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An inconvenient truth about Muslims and homosexuality

The clash between the LGBTQ revolution and Islam creates an awkward moment for Western liberals


Paris Saint-Germain’s Idrissa Gana Gueye (left) in action against Real Madrid earlier this year Getty Images/Photo by Antonio Borga/Eurasia Sport Images

An inconvenient truth about Muslims and homosexuality
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Idrissa Gana Gueye, who plays soccer for the well-known Paris Saint-Germain Football Club, came under fire last month for refusing to wear a jersey with a rainbow-colored number as part of his team’s support of International Day Against Homophobia, Biphobia, and Transphobia. Gueye, a native of Senegal, is a devout Muslim, and he chose not to play in the match against Montpellier because of his religious beliefs.

“I support Idrissa Gana Gueye,” declared Senegalese President Macky Sall, also a devout Muslim. “His religious convictions must be respected.” Others from the West African Muslim-majority country also defended the player. In Senegal, homosexuality is considered a deviant act against nature with offenders punished with one to five years in prison.

If Gueye were a Christian, Western liberals would have portrayed his religion as malicious, intolerant, and the most irrelevant and unwelcoming belief system of our day. They would have swiftly hammered him with accusations of bigotry, homophobia, and other buzzwords recently added to the English language.

But because Gueye is Muslim, it created an awkward situation for those on the left. While some began to accuse him of homophobia, others appear reluctant to condemn the player’s action, turn their eyes away, or tweak the story to shield Islam against criticism.

Can these liberals reconcile their positive presentation of Islam with non-liberal Islamic claims? What is at stake? How about intellectual honesty?

With the increased public profile of Islam over the past two decades, and especially with the resurgence of militant Islam, Western liberals have sought to present Islam as a religion of peace. These liberals have largely shielded the religion against any criticism and adopted a simplistic and sympathetic approach to it, including the use of anti-Christian rhetoric.

Not only have they advanced a version of Islam that fits squarely into modern Western norms, but they have also protected it in every possible way, denouncing any attempts of critical evaluation of the religion or its figures, tenets, or teachings. Any criticism of Islam has been unwelcomed and identified as bigotry, Islamophobia, or worse. When self-identified Muslims commit suicide attacks or terrorist atrocities under the banner of Islam, politicians and media figures assure the world that Islam has nothing to do with these actions, as it is a religion of peace and tolerance.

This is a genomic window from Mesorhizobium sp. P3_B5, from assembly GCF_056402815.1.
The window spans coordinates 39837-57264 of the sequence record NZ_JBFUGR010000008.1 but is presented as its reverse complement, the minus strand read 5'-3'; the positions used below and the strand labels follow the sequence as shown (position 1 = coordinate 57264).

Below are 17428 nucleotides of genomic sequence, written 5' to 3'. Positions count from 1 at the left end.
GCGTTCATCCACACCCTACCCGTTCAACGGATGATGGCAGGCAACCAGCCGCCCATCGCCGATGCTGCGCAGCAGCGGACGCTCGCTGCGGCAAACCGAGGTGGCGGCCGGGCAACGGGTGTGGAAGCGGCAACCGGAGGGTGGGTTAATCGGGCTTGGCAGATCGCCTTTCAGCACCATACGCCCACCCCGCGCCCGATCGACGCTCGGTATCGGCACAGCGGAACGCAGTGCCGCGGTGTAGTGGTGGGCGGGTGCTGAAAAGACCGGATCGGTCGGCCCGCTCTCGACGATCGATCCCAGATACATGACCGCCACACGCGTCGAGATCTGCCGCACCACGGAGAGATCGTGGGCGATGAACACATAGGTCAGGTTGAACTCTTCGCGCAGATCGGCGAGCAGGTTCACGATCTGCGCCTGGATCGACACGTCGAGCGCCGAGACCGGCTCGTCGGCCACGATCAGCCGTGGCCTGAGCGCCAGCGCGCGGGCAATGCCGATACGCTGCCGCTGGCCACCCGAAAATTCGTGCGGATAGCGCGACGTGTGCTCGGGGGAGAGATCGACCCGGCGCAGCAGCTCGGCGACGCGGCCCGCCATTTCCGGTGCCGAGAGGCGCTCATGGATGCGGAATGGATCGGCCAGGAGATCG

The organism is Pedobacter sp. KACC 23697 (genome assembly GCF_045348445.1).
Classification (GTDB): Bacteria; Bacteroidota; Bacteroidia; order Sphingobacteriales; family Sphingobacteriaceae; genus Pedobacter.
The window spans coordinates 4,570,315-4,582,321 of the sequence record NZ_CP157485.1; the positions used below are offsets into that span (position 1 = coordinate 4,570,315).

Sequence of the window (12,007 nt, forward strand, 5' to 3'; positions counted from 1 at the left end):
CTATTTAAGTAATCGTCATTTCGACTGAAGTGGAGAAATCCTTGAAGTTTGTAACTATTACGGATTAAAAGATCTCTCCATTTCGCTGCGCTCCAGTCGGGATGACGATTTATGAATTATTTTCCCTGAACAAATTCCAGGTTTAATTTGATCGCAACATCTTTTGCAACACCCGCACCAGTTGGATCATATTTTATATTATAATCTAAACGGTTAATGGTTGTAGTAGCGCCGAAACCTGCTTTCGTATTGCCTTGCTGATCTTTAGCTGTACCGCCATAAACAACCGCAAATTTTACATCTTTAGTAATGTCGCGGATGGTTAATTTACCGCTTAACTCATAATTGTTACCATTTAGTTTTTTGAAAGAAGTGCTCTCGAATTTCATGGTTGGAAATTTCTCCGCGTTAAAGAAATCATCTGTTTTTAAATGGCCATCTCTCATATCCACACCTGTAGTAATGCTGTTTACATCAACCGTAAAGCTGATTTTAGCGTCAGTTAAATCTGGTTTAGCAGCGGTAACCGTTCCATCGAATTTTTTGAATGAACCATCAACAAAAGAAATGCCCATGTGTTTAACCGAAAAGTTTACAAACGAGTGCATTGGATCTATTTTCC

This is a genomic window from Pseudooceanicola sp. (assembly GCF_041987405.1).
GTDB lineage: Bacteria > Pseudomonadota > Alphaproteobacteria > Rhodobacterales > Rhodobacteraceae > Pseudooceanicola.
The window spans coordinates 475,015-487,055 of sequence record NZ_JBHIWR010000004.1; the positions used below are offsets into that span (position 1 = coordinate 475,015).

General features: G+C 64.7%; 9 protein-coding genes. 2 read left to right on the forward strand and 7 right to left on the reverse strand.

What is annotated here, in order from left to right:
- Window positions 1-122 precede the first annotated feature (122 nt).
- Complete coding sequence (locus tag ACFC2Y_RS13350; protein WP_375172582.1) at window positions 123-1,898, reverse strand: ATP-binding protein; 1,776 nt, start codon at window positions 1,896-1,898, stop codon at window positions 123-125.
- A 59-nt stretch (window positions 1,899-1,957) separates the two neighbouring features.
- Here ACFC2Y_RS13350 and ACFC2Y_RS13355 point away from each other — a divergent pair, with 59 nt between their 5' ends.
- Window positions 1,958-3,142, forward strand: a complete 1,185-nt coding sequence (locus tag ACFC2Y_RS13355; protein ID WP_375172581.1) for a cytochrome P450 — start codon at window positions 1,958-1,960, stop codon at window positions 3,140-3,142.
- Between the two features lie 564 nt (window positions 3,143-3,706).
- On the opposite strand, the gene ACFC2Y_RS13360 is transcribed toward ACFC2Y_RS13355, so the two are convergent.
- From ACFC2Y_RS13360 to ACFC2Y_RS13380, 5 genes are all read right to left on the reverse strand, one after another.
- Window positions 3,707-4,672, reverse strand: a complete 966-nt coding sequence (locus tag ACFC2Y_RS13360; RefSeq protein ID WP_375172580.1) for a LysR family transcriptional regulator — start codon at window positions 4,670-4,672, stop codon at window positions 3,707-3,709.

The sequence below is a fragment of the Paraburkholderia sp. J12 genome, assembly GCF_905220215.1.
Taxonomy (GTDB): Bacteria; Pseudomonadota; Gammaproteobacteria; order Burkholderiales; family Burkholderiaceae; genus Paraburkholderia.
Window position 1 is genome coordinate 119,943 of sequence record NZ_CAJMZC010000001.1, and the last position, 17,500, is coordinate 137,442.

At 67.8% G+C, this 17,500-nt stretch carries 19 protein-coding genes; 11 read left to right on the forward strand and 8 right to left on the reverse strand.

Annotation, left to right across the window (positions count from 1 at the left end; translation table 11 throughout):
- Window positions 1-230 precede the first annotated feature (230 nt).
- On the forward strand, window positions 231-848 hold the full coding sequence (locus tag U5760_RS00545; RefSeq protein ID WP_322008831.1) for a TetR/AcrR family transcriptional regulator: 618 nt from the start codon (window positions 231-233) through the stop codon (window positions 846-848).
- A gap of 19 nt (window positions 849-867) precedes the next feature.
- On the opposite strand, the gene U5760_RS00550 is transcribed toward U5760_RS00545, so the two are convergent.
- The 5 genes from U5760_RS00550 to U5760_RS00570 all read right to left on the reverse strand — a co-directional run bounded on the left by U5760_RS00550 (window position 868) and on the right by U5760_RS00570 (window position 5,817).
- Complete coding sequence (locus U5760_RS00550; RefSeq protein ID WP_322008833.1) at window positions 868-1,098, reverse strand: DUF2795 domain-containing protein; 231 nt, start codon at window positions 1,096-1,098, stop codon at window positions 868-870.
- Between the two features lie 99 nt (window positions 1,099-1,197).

Gueye’s example reflects the clash between secular values and religious commitments in an age of the outright rejection of the sacred.

Then the cultural war between religion and the LGBTQ revolution began. But we rarely hear of what Islam actually teaches about LGBTQ matters, as the emphasis often is placed—of course, negatively—on Christians. But not for long, as this simplistic view of Islam can only go so far, as the clash between Islam’s values and the values of liberals becomes more evident and imminent.

What does mainstream Islam say about homosexuality?

“Whoever you find doing the action of the people of Lot, kill the one who does it, and the one to whom it is done,” Muhammad reportedly instructed his followers. And there are ample Quranic verses that condemn homosexuality as the abhorrent sin of the people of Lot. We are also told that Muhammad’s companions have “unanimously agreed on the execution of homosexuals.”

For many devout Muslims, these are religiously authoritative statements to be cherished, followed, and applied. In some Muslim cultures, the penalties include prison time. But the Muslim condemnation of all homosexual behavior is inconvenient to Western liberals, as this is not the Islam they have desired to advance.

Gueye knows his religion well. Senegal’s president knows Islamic teachings well. Both men do not want to violate their religious convictions. And, frankly, they do not seem to care much about offending non-Muslims, let alone the liberal media. They both want to be theologically correct according to Islam, not politically correct. Gueye also did not participate in the same event last year, but he blamed his absence on illness.

Gueye’s example reflects the clash between secular values and religious commitments in an age of the outright rejection of the sacred. It also reveals that Western liberals do not comprehend Islam’s core beliefs. Their hopes for a Westernized version of Islam will crash on the rocks of actual Muslim devotion and religious piety. These liberals cannot continue to adopt their simplistic interpretation and sympathetic presentation of Islam for long. Devoted Muslims do not buy into their Westernized Islam, and the clash between the two worldviews is imminent. The LGBTQ revolution may well be the catalyst.


A.S. Ibrahim

A.S. Ibrahim, born and raised in Egypt, holds two PhDs with an emphasis on Islam and its history. He is a professor of Islamic studies and director of the Jenkins Center for the Christian Understanding of Islam at The Southern Baptist Theological Seminary. He has taught at several schools in the United States and the Middle East, and authored A Concise Guide to the Life of Muhammad (Baker Academic, 2022), Conversion to Islam (Oxford University Press, 2021), Basics of Arabic (Zondervan 2021), A Concise Guide to the Quran (Baker Academic, 2020), and The Stated Motivations for the Early Islamic Expansion (Peter Lang, 2018), among others.


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